[Python-ideas] Verbatim names (allowing keywords as names)

Neil Girdhar mistersheik at gmail.com
Thu May 17 23:02:23 EDT 2018

On Thu, May 17, 2018 at 9:35 PM Steven D'Aprano <steve at pearwood.info> wrote:

> On Thu, May 17, 2018 at 11:41:33AM -0700, Neil Girdhar wrote:
> > My preference is to do nothing.  If you end up making "where" a keyword
> in
> > Python 3.8, numpy will probably:
> This is only incidently about "where". I'm hoping that the "where" (or
> "given") proposal is rejected. It is so verbose and redundantly
> repetitious in the common case that rather than being an improvement
> over the status quo, it is worse. But that's by-the-by.
> > * rename their where function to "where_" in 3.8
> > * add a where_ alias in Python < 3.8.
> >
> > And then people will have to fix their code in 3.8 anyway.  Only instead
> of
> > learning a new verbatim syntax, they will just add the familiar
> underscore.
> You should be thinking forward two or three versions from now, when
> \name is the familiar syntax and name_ looks like you started to write
> an identifier using the underscore_words_convention but got distracted
> halfway through.
> Remember that (if approved) verbatim names will not be "that new syntax"
> for long. We don't still talk about "that new fangled list comprehension
> syntax" or "that new yield keyword". That was the problem with the "old
> versus new style classes" terminology: at the point that "new-style
> classes" had been around for six releases, approaching a decade, they
> weren't new any more.
> I can get behind the benefit of main benefit of backslash, which is
keeping code working with old libraries.

However, the difference between the backslash syntax and comprehensions and
generator functions is that comprehensions and generator functions make the
language more expressive.  The backslash is no more expressive than
trailing underscore.  It's no more succinct, and no more clear.  Adding it
to the language constitutes more that the user needs to learn, which makes
Python slightly less accessible.

I don't like multiple ways of doing the same thing.  There is already
probably billions of lines of code that use trailing underscore to avoid
collisions.  If the backslash syntax is added, then there will be a natural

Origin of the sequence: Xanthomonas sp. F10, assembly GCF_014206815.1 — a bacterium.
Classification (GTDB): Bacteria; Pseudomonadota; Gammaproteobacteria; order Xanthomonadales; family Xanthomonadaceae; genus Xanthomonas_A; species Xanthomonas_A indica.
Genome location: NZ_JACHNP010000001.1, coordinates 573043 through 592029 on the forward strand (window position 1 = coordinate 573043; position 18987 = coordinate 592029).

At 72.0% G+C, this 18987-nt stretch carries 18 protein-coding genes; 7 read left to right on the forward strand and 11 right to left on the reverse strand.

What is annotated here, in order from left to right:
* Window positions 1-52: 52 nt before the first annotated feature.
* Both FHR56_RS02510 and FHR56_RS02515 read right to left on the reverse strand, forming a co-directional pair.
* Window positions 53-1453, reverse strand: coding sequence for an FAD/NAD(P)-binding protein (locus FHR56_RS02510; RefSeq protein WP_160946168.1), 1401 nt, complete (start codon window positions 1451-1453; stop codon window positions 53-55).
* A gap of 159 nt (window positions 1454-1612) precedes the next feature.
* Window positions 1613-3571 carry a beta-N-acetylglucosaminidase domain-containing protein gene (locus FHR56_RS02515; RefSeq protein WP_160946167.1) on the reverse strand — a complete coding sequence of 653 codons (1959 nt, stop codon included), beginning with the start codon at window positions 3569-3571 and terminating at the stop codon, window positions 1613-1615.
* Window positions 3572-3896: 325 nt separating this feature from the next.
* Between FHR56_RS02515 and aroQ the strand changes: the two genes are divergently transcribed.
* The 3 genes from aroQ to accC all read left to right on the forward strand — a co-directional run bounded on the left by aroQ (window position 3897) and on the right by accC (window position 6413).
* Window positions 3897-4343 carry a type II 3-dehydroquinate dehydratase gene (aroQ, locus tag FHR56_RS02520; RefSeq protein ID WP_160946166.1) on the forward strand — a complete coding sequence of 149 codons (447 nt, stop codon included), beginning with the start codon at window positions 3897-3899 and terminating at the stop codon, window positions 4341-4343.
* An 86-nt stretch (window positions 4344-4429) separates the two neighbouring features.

push towards the "right way" to avoid collisions.   If that's backslashes,
then projects are typically going to have code written with backslashes and
code written with underscore.  When you go access a variable named "where",
you'll wonder: was it called "\where" or "where_"?

Maybe the "\where" is pretty enough that it's worth it like you say.  Maybe
a function like:

def f(\in=0, out=1):

is prettier than

def f(in_=0, out=1):

but I'm already so used the current way of doing things, my aesthetic is
that it's not worth the variability.

For that reason, I'd like to make a more modest proposal to *only* add a
verbatim versions of keywords as necessary, e.g., "\where" or "\given".
That way, there will be no temptation to use that syntax in any other
place.  If a new version of Python comes out with a new keyword, say "abc",
then all of the old Python versions can get a minor revision that knows
about "\abc".  This would ensure that the backslash syntax is only used to
avoid collisions with new keywords.

When 3.7 hits end-of-life, the "\given" (or whatever) can be deprecated.

> > One thing that should ideally be done is to improve the SyntaxError
> > processing to special case use of keywords in places that identifiers
> are
> > used.
> This is worth doing regardless of whether or not we get verbatim strings
> or some other alternative. You ought to raise it on the bug tracker.
> --
> Steve
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